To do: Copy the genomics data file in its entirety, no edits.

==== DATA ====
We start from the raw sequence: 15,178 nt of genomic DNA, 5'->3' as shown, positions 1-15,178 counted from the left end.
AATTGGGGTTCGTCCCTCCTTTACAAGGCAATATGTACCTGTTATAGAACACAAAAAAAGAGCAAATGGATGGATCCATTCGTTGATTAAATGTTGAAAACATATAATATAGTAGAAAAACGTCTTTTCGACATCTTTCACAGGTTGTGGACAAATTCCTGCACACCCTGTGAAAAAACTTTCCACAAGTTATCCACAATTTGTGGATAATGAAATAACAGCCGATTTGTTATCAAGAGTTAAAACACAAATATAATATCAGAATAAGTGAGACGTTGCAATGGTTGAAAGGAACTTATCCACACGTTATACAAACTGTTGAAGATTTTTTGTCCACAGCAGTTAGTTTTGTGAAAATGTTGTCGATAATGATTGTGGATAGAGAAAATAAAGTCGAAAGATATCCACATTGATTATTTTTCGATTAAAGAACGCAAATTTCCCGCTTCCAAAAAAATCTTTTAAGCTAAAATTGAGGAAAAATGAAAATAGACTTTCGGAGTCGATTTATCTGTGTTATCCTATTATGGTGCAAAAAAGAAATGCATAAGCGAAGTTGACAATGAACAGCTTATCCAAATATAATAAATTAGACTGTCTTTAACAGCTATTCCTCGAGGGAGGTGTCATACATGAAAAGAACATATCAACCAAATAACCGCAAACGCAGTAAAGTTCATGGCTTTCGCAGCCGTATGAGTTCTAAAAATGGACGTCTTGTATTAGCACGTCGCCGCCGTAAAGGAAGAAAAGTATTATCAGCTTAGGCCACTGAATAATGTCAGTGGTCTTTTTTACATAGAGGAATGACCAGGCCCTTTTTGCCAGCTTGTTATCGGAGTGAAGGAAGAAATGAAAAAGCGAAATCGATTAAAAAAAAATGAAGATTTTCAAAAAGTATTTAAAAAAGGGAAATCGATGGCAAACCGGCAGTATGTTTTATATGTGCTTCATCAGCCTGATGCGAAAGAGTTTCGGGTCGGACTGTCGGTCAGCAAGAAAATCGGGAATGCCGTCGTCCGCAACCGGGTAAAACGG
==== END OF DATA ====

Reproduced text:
We start from the raw sequence: 15,178 nt of genomic DNA, 5'->3' as shown, positions 1-15,178 counted from the left end.
AATTGGGGTTCGTCCCTCCTTTACAAGGCAATATGTACCTGTTATAGAACACAAAAAAAGAGCAAATGGATGGATCCATTCGTTGATTAAATGTTGAAAACATATAATATAGTAGAAAAACGTCTTTTCGACATCTTTCACAGGTTGTGGACAAATTCCTGCACACCCTGTGAAAAAACTTTCCACAAGTTATCCACAATTTGTGGATAATGAAATAACAGCCGATTTGTTATCAAGAGTTAAAACACAAATATAATATCAGAATAAGTGAGACGTTGCAATGGTTGAAAGGAACTTATCCACACGTTATACAAACTGTTGAAGATTTTTTGTCCACAGCAGTTAGTTTTGTGAAAATGTTGTCGATAATGATTGTGGATAGAGAAAATAAAGTCGAAAGATATCCACATTGATTATTTTTCGATTAAAGAACGCAAATTTCCCGCTTCCAAAAAAATCTTTTAAGCTAAAATTGAGGAAAAATGAAAATAGACTTTCGGAGTCGATTTATCTGTGTTATCCTATTATGGTGCAAAAAAGAAATGCATAAGCGAAGTTGACAATGAACAGCTTATCCAAATATAATAAATTAGACTGTCTTTAACAGCTATTCCTCGAGGGAGGTGTCATACATGAAAAGAACATATCAACCAAATAACCGCAAACGCAGTAAAGTTCATGGCTTTCGCAGCCGTATGAGTTCTAAAAATGGACGTCTTGTATTAGCACGTCGCCGCCGTAAAGGAAGAAAAGTATTATCAGCTTAGGCCACTGAATAATGTCAGTGGTCTTTTTTACATAGAGGAATGACCAGGCCCTTTTTGCCAGCTTGTTATCGGAGTGAAGGAAGAAATGAAAAAGCGAAATCGATTAAAAAAAAATGAAGATTTTCAAAAAGTATTTAAAAAAGGGAAATCGATGGCAAACCGGCAGTATGTTTTATATGTGCTTCATCAGCCTGATGCGAAAGAGTTTCGGGTCGGACTGTCGGTCAGCAAGAAAATCGGGAATGCCGTCGTCCGCAACCGGGTAAAACGG